i hope now the header is like i want it - not glued on the strip, not stuck to the nav either, but nicely spaced inbetween! XD
marahmarie
Nov. 26th, 2009 12:56 am (UTC)
You fixed it on Vista! It looks just right now. I don't know if you saw the strip itself is a bit out of whack in IE (at least on my Vista version of it) (the boxes don't line up as they should) but seriously, I wouldn't even worry about it, since I think enough Web users know IE doesn't play nice with otherwise perfectly well-coded layouts to blame the designers for that.

Also, if you were to google something like, "don't use hacks for IE" you'll find a ton of websites in favor of just letting our layouts not look right in IE in order to get people to realize it's the browser, not the designers, that are at fault for that - the thinking goes, if enough people were to figure that out, IE usage would drop off a cliff, so then we'd only have to code for Firefox, Safari, Opera and so on.

I know it would be a lot less headaches for all of us if IE usage were to tank, since like you said, it gets to the point where you think you're coding just right, then you check in IE and see how different, and sometimes how bad it looks - seeing that can just suck the wind right out of you, not to mention make you waste a lot of time trying to "fix" it, when, in fact, nothing is "broken" except IE's handling.
portisheart
Nov. 26th, 2009 01:39 am (UTC)
fi-nal-ly! so i won't touch anything about that upper spacing any more *sigh*.
thanxx a lot for helping me fix this ^^.

oww, even i you know you're not responsible for window's endless bugs, it's still a pain if your site looks crappy.. i'm quite design oriented.
and though i appreciate the idea of free source progs, we still have to count with a broad win-user audience..
i just wonder how comes that IE, which has been around for quite a while now, still loses to far newer browsers like FF, opera etc..
marahmarie
Nov. 26th, 2009 02:06 am (UTC)
You're welcome! I'm happy it's working better for you now. As to why IE fails the way it does, without getting technical or citing sources (which I guess I could if I had to) IE is not considered, technically, by a wide swath of people who do know what they're talking about, to be a browser. It's more a set of dynamically linked libraries native to Windows that are normally used to control the way your operating system looks and works, with a customized, browser-looking interface wrapped around it. So basically, Microsoft devs took those Windows-only libraries and "bent" them into a different usage back in the late 90's-early 2000's or so to make IE function like a browser would. Emphasis on "like". Since no other browser maker has access to what MS does to make that browser code, the differences are inevitable.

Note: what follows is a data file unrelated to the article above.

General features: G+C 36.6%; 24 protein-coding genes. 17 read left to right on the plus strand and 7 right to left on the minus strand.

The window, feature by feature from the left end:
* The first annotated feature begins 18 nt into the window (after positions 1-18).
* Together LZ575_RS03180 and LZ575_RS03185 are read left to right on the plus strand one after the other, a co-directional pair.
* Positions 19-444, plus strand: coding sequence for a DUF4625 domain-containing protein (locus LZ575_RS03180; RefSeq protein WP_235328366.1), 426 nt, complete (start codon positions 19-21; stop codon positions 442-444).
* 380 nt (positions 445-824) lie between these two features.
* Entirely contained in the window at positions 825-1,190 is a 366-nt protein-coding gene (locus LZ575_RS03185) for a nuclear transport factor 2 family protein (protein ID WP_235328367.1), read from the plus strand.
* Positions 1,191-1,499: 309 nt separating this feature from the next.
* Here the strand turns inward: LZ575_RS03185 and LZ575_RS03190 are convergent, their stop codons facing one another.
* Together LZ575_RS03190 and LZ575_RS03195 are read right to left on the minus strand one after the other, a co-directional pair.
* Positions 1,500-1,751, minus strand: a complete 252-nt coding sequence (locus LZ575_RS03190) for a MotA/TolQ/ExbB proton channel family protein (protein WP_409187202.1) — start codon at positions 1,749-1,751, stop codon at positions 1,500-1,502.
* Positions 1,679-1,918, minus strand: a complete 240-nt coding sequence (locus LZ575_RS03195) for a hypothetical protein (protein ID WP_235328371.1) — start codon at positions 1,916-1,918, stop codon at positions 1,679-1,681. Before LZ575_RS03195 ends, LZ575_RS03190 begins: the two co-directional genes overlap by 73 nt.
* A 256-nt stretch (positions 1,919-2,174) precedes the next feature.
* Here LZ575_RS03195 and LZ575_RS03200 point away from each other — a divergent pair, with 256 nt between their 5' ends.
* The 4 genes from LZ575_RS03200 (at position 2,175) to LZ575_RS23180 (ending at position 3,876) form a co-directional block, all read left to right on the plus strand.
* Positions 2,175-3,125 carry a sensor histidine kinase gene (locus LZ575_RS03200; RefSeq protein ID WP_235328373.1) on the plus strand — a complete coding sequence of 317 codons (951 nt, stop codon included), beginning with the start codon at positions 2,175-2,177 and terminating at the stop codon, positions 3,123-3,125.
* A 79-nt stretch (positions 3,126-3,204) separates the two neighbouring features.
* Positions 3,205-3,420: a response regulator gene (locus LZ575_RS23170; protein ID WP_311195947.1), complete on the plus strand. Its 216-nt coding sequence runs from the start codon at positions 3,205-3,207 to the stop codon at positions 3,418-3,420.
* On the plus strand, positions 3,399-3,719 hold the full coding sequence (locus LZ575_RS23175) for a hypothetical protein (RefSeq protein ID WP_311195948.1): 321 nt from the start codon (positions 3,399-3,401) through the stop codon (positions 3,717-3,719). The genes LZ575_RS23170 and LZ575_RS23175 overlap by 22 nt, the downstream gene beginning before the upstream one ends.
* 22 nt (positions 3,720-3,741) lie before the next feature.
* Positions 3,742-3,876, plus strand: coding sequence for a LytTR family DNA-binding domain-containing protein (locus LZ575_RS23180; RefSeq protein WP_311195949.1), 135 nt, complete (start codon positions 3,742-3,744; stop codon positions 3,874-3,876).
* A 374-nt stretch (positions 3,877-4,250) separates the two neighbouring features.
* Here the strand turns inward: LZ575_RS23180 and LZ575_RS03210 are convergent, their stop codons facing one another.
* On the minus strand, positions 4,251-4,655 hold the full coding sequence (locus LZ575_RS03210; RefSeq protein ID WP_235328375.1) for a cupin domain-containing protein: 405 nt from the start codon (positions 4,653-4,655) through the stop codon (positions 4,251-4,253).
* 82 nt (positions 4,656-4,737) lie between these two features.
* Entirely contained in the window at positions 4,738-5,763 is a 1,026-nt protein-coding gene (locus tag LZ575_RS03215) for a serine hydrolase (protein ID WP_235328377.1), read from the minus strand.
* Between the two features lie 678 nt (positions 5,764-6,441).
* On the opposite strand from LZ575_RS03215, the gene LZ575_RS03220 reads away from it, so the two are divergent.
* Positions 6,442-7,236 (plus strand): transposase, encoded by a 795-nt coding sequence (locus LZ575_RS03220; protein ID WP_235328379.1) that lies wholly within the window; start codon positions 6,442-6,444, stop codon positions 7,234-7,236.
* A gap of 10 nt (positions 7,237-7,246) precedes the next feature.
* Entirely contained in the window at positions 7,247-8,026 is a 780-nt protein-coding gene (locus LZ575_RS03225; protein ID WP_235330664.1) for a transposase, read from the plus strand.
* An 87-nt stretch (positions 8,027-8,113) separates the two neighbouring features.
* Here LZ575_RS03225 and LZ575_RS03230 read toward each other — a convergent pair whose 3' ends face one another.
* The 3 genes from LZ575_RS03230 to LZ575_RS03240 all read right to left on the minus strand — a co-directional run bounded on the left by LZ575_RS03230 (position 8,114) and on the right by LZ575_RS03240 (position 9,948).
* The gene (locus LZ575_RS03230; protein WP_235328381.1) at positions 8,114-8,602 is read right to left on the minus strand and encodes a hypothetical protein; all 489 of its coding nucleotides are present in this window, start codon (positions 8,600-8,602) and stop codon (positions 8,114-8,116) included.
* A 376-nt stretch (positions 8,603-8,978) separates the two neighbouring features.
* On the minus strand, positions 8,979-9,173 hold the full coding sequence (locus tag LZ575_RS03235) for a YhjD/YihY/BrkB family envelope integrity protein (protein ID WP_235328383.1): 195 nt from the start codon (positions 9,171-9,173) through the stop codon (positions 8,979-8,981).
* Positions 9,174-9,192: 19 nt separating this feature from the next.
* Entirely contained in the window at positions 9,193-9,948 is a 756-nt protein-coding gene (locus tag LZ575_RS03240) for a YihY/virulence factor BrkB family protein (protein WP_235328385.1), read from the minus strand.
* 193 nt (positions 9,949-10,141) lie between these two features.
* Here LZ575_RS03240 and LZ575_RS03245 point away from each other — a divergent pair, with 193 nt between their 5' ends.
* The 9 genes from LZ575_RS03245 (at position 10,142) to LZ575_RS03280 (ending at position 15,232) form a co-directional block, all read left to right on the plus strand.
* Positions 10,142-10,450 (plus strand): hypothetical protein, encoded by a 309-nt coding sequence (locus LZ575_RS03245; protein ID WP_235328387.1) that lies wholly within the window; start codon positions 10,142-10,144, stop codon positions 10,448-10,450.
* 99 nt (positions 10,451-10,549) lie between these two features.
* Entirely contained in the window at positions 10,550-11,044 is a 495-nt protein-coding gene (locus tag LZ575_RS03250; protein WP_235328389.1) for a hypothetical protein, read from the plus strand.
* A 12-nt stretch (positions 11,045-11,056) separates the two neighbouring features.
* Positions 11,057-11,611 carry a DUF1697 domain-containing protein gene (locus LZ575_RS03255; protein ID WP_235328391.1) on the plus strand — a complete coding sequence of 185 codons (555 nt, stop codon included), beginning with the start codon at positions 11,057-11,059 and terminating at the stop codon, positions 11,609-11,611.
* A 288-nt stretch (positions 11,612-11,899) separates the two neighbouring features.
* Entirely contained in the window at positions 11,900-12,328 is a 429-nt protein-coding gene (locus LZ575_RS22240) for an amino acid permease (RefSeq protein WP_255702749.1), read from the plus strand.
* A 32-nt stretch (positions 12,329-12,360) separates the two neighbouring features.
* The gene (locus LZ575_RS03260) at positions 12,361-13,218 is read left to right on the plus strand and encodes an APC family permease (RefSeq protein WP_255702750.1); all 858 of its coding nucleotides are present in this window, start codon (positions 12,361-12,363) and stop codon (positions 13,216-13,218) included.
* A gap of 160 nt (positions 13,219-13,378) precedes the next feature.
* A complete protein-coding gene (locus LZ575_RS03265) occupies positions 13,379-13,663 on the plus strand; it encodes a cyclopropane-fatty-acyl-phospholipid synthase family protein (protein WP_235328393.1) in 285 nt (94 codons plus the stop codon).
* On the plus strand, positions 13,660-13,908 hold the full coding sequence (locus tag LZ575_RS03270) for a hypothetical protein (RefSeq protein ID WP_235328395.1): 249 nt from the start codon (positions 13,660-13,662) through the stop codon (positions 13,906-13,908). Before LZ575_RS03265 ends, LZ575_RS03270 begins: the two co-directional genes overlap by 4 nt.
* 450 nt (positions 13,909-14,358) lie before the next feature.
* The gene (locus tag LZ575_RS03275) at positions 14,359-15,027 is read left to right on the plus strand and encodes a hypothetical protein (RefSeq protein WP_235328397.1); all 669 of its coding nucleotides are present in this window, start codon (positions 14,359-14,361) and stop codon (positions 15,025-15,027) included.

Also, outside of the obvious browser-build differences, I should mention that IE "handles" CSS differently than other browsers do - even outside of the obvious built-in limitations. Other browsers have always tried to follow W3C specs (for as long as there have been W3C specs, anyway) and for that reason, they pretty much agree on how best to display CSS. IE, on the other hand, started out years ago by using code only they approved of. The code wasn't good CSS - it wasn't even CSS, in fact - so for obvious reasons the code didn't work and broke in other browsers.

From there they moved to using the border-box model - a decision on their part that no other browser maker has supported, since the argument for it turns how padding and margins should be displayed on its head. Starting with IE5, they began suporting standards better, but not enough to quiet designers down, and with IE6 actually came more problems displaying CSS, and more hacks to fix the problems, than most people had ever encountered before.

With IE7 onward, Microsoft has finally started taking serious steps toward relaxing their browser's interpretation of the border-box model and has begun to follow much stricter CSS standards, but the "bugs" and issues are still there. I'm hoping that with IE9 they knock out most of the issues I'm still seeing in my designs and others, but knowing how IE is, there's no guarantees.

Edited at 2009-11-26 02:22 am (UTC)
portisheart
Nov. 26th, 2009 02:40 am (UTC)
"-IE is not considered, technically, to be a browser. It's more a set of dynamically linked libraries native to Windows normally used to control the way your operating system looks and works, with a customized, browser-looking interface wrapped around it.-"

i see.. well, it's called Internet Explorer after all, so it says everything already: an extended Explorer with internet support..

rings a bell.. MS frontpage, with weird code added and this special format a while ago..
but i guess for windows or IE they use the old versions as frame to build the new ones. so to kill all bugs they'd have to start a new version from scratch almost..

the good side of it: enough subjects to fill endless pages of windows-jokes..

Edited at 2009-11-26 02:42 am (UTC)